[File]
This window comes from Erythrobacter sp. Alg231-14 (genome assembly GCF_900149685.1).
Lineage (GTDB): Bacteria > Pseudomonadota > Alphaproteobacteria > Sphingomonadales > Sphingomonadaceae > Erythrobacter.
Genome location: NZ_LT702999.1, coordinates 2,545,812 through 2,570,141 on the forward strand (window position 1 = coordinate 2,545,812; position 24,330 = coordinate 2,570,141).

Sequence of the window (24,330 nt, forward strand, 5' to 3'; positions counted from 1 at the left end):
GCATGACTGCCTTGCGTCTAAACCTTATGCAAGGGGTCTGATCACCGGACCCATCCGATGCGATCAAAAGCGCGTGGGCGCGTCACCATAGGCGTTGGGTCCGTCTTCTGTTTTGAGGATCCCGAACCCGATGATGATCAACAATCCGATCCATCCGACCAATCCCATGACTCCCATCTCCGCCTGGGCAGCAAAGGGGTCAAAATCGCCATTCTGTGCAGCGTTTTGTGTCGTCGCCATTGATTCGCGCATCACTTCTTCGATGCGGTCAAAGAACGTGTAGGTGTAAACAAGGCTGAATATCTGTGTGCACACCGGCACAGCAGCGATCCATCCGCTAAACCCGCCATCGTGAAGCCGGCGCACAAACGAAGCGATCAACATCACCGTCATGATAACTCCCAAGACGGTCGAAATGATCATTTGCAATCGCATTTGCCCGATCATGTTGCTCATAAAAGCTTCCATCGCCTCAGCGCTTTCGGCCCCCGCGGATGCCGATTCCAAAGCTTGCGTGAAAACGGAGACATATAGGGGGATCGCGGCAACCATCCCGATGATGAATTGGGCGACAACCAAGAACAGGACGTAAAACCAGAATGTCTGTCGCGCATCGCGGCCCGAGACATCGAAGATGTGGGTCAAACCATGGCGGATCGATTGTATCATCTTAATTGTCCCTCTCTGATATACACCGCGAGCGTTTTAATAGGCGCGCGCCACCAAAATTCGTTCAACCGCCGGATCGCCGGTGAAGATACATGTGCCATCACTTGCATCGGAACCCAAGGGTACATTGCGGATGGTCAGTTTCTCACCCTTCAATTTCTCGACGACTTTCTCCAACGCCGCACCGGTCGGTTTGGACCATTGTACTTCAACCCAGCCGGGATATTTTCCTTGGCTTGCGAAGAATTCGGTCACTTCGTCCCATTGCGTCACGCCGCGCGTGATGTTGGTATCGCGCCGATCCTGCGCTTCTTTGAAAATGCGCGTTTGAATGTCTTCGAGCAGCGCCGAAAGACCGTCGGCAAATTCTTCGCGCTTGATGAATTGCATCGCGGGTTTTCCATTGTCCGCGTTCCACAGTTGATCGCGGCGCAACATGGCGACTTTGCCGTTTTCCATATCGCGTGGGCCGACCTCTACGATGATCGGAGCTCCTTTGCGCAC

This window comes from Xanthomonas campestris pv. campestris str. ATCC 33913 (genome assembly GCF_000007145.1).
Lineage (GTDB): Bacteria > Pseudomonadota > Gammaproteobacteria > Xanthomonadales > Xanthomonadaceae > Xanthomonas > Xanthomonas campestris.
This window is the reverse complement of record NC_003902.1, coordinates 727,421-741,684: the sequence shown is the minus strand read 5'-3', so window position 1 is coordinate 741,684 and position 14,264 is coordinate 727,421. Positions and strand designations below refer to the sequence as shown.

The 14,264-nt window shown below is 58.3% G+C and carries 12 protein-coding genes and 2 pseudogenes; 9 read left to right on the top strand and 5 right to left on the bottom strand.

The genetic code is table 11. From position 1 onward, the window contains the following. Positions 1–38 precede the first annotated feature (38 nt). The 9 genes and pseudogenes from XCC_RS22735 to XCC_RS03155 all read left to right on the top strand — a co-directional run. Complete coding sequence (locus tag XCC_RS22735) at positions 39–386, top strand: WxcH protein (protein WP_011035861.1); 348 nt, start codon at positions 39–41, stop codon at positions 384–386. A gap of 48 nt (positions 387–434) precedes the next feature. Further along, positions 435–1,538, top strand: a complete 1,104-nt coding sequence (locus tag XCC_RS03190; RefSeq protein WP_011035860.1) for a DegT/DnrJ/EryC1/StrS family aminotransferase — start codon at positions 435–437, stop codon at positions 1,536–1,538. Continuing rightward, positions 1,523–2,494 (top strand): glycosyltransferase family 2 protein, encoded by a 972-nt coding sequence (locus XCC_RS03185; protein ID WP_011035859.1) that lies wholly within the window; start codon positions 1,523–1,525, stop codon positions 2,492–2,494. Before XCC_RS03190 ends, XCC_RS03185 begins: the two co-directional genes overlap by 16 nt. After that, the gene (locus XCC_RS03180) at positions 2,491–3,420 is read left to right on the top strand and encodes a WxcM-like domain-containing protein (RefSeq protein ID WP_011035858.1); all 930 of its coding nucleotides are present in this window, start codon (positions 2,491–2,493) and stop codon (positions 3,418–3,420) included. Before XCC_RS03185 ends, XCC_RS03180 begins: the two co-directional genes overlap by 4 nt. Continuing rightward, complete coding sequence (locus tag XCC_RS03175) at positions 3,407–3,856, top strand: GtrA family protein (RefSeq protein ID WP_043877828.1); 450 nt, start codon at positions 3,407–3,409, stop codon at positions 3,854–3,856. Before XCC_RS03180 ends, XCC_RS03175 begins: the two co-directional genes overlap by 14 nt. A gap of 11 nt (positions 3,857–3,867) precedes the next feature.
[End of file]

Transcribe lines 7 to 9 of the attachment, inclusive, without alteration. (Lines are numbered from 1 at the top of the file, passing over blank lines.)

Lineage (GTDB): Bacteria > Pseudomonadota > Gammaproteobacteria > Xanthomonadales > Xanthomonadaceae > Xanthomonas > Xanthomonas campestris.
This window is the reverse complement of record NC_003902.1, coordinates 727,421-741,684: the sequence shown is the minus strand read 5'-3', so window position 1 is coordinate 741,684 and position 14,264 is coordinate 727,421. Positions and strand designations below refer to the sequence as shown.

The 14,264-nt window shown below is 58.3% G+C and carries 12 protein-coding genes and 2 pseudogenes; 9 read left to right on the top strand and 5 right to left on the bottom strand.